This sourdough soup is so good, I literally make discard for it when I don’t have any. And I’m not alone in believing it’s worth the effort. Traditionally, all over Slavic and Baltic regions, cereals have been purposely fermented into a sourdough ‘starter’ in order to make soups.
An example of one of these soups is the Polish Żurek.
I first heard about Żurek (a sourdough rye soup) from a Polish friend here in Florence and I immediately wanted to know more. I was then beautifully gifted a recipe by an Instagram friend, whose Stepdad is Polish. I love how this soup came to me through friends; it feels like how it should be.
Researching the Polish Żurek (also called Żur) led me to a world of fermented cereal soups from all over Eastern Europe. Along with Żurek, which traditionally has a rye ferment included, there are also wheat and oat versions in Poland and Belarus. Then there’s the Slovac Kyslovka, the Czech Kyselo and the Silesian Sauermehlsuppe.
Regional variations on these soups means there’s no one definitive recipe for any of them. And with that spirit, I’ve adapted Żurek to suit my kitchen. Sometimes I use bacon, sometimes sausage. Sometimes I use my gluten/lectin-free starter instead of a rye/spelt one. This is use-what-you-have territory, so take my template and choose to follow it…or not. Make the soup it work for you. And use up that discard!
Ingredients (for 4 generous portions):
2 medium trimmed leeks
1/2 large celeriac
3 good size carrots
3 fresh sausages (or equivalent in bacon/smoked sausage/mix of all three)
lard (or other oil of your choice) for frying
1 litre stock (can be substituted with water)
210g sourdough starter (rye is traditional, but not essential, you could make this gluten/lectin free)
2 cloves garlic
1 generous tsp dried marjoram
2 bay leaves
4 whole black pepper cloves
4 all spice berries (can be substituted for 1 clove, small piece of nutmeg and some cinnamon bark)
Slice the leeks and quarter the mushrooms.
Heat the lard (or other frying fat) in a large saucepan, add the leeks and mushrooms and fry on medium/low heat, stirring occassionally.
Peel and dice the celeriac and dice the carrots.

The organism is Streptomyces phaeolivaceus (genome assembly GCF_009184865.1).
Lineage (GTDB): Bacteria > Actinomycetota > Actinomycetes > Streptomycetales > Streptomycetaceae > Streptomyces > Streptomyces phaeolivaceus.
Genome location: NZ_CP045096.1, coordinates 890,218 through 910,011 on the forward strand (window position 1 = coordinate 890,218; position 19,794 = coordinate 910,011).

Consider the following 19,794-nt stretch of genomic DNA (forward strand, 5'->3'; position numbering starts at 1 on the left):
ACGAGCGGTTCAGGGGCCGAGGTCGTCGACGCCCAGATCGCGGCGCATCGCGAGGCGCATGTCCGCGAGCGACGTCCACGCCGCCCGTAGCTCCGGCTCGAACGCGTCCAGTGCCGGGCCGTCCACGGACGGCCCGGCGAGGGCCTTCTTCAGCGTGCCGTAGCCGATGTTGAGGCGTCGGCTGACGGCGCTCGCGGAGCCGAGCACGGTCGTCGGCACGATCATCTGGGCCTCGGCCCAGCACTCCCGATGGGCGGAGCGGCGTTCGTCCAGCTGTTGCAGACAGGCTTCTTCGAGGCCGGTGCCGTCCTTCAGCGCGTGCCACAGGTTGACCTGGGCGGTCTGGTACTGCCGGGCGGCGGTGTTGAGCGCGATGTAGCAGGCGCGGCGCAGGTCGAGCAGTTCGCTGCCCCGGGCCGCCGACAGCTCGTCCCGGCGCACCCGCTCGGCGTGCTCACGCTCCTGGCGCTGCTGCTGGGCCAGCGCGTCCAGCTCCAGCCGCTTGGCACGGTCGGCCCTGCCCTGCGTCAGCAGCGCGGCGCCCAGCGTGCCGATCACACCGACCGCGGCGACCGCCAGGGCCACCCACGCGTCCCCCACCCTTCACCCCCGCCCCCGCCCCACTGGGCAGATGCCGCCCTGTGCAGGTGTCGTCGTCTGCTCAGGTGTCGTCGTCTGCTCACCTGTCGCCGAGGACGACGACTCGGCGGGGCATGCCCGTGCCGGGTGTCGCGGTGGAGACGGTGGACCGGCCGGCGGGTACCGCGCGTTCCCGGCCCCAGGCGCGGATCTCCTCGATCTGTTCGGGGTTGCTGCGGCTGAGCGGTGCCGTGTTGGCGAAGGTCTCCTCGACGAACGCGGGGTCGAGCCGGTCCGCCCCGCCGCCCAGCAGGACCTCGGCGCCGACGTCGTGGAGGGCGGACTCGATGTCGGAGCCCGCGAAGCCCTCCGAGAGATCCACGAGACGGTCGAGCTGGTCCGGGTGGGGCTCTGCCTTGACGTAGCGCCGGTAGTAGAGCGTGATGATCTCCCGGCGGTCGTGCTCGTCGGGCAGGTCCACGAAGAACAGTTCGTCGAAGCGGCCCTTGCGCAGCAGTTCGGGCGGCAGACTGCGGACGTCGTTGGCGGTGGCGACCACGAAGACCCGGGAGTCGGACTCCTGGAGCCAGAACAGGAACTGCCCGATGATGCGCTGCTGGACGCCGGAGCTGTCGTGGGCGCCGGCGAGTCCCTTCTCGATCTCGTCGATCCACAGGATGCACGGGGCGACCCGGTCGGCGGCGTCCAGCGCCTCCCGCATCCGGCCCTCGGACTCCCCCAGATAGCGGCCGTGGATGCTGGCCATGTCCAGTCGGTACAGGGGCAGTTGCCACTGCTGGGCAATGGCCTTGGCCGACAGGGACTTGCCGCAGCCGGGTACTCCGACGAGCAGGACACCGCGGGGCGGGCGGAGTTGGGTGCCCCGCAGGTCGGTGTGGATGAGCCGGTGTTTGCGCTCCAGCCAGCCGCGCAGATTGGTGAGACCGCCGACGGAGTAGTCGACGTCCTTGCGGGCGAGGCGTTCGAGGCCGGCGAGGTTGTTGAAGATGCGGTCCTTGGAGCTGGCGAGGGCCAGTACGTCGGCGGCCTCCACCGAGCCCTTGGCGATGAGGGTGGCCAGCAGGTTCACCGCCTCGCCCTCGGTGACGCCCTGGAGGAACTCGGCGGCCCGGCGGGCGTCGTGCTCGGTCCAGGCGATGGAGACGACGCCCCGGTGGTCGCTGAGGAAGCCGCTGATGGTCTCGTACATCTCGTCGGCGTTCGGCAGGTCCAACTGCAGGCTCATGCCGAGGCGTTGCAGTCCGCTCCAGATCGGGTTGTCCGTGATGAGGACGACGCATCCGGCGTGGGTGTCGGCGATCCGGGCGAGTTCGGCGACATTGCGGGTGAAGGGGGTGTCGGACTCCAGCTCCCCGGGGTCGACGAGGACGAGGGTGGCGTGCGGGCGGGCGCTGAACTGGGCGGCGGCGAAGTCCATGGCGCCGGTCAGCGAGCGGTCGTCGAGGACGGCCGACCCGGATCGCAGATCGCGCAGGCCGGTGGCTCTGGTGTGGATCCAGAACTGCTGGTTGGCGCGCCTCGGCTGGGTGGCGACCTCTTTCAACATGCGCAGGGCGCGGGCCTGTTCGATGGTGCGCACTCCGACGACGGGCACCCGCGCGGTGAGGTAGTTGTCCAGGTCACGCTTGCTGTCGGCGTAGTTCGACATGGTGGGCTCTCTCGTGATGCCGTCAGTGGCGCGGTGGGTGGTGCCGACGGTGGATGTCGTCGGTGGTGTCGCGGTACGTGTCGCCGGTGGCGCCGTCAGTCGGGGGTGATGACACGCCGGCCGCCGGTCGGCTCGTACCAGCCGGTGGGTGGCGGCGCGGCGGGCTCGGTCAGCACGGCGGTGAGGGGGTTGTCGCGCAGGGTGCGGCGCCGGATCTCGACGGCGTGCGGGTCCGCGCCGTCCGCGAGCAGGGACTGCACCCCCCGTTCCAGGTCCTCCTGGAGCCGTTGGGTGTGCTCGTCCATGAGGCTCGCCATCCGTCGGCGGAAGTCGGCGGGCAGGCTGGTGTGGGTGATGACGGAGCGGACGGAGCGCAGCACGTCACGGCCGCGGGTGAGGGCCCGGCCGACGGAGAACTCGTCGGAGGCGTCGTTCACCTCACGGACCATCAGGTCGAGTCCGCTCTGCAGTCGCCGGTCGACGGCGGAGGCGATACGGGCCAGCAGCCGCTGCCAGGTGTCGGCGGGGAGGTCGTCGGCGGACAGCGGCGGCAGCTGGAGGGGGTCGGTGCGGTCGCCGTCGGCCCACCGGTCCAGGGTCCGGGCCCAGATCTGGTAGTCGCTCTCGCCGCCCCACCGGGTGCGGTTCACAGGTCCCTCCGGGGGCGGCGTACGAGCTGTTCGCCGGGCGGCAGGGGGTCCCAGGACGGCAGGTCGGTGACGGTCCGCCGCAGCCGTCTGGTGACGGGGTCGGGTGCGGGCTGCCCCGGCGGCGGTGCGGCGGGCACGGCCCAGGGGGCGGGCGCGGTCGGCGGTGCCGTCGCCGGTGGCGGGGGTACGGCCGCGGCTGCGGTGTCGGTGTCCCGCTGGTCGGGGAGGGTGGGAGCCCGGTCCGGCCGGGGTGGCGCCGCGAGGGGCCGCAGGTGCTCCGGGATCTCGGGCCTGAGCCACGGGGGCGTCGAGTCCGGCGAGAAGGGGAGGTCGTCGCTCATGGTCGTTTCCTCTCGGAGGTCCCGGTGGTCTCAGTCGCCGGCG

Add the celeriac and carrots to the leeks and mushrooms.
Slice the meat being used into bite-sized pieces and add to the vegetables, cooking until browned.
Make up a bouquet garni by placing the bay leaves, peppercorns and all-spice berries (or alternative above) into a small square of clean food-usable cotton and tying tightly.
Add the stock to the vegetables and pop the boquet garni under the liquid.
Bring to the boil, turn down to medium-low, cover and leave to cook for 45 minutes.
Remove the bouquet garni.
Temper your sourdough discard in preparation for adding it to the soup:
- Stir the discard to remove the bubbles
- Add 1 tbsp of the soup liquid from your pot to the discard and stir well
- Repeat step 2 until you have a liquidy discard that is very warm to the touch
- Add this discard/stock mixture to the soup, stirring continuously as you do
Your soup now needs to cook for another 10 minutes. Stir it regularly as it will thicken and may stick to the bottom of your pan.
5 minutes before you want to serve, add the crushed garlic and marjoram and stir through.
Traditionally, Zurek is served with hard-boiled eggs. As my son doesn’t eat eggs, I haven’t tried this. I like to garnish with fresh chopped herbs, or crushed red peppercorns.
If you have a go at my recipe, I’d love to know. You can tag me on Instagram where I’m @ancestral_kitchen or you can leave a comment (and pictures) below.
Can you please specify whether one should use sourdough discard or active sourdough starter?
Hi Kathy, I always use discard and it tastes great…so active starter isn’t necessary.